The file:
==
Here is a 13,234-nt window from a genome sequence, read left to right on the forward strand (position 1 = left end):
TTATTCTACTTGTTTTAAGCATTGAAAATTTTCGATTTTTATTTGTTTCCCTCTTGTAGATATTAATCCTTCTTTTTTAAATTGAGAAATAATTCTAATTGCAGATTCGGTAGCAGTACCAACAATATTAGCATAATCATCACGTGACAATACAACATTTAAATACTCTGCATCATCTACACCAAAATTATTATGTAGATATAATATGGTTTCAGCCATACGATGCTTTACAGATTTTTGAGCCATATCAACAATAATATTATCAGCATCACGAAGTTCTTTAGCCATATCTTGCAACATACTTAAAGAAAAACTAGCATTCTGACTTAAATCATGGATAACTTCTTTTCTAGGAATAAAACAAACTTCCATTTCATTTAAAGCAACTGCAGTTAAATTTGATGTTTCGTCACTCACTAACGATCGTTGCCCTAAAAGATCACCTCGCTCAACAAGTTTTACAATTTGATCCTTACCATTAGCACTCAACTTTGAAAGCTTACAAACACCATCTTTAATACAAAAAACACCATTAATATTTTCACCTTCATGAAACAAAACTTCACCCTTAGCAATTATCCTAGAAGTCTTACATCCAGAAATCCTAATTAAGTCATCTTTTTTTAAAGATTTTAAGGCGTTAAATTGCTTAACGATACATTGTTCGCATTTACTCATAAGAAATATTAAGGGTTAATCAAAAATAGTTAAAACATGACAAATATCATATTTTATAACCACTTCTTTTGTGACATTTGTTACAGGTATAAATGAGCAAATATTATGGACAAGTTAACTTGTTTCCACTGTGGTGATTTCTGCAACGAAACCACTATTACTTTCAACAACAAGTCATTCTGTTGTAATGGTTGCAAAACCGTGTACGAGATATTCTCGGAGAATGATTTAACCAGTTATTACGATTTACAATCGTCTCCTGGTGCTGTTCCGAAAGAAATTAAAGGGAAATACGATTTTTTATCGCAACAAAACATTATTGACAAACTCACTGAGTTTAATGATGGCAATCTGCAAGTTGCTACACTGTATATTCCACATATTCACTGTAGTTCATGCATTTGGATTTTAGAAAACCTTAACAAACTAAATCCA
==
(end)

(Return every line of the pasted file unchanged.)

Here is a 13,234-nt window from a genome sequence, read left to right on the forward strand (position 1 = left end):
TTATTCTACTTGTTTTAAGCATTGAAAATTTTCGATTTTTATTTGTTTCCCTCTTGTAGATATTAATCCTTCTTTTTTAAATTGAGAAATAATTCTAATTGCAGATTCGGTAGCAGTACCAACAATATTAGCATAATCATCACGTGACAATACAACATTTAAATACTCTGCATCATCTACACCAAAATTATTATGTAGATATAATATGGTTTCAGCCATACGATGCTTTACAGATTTTTGAGCCATATCAACAATAATATTATCAGCATCACGAAGTTCTTTAGCCATATCTTGCAACATACTTAAAGAAAAACTAGCATTCTGACTTAAATCATGGATAACTTCTTTTCTAGGAATAAAACAAACTTCCATTTCATTTAAAGCAACTGCAGTTAAATTTGATGTTTCGTCACTCACTAACGATCGTTGCCCTAAAAGATCACCTCGCTCAACAAGTTTTACAATTTGATCCTTACCATTAGCACTCAACTTTGAAAGCTTACAAACACCATCTTTAATACAAAAAACACCATTAATATTTTCACCTTCATGAAACAAAACTTCACCCTTAGCAATTATCCTAGAAGTCTTACATCCAGAAATCCTAATTAAGTCATCTTTTTTTAAAGATTTTAAGGCGTTAAATTGCTTAACGATACATTGTTCGCATTTACTCATAAGAAATATTAAGGGTTAATCAAAAATAGTTAAAACATGACAAATATCATATTTTATAACCACTTCTTTTGTGACATTTGTTACAGGTATAAATGAGCAAATATTATGGACAAGTTAACTTGTTTCCACTGTGGTGATTTCTGCAACGAAACCACTATTACTTTCAACAACAAGTCATTCTGTTGTAATGGTTGCAAAACCGTGTACGAGATATTCTCGGAGAATGATTTAACCAGTTATTACGATTTACAATCGTCTCCTGGTGCTGTTCCGAAAGAAATTAAAGGGAAATACGATTTTTTATCGCAACAAAACATTATTGACAAACTCACTGAGTTTAATGATGGCAATCTGCAAGTTGCTACACTGTATATTCCACATATTCACTGTAGTTCATGCATTTGGATTTTAGAAAACCTTAACAAACTAAATCCA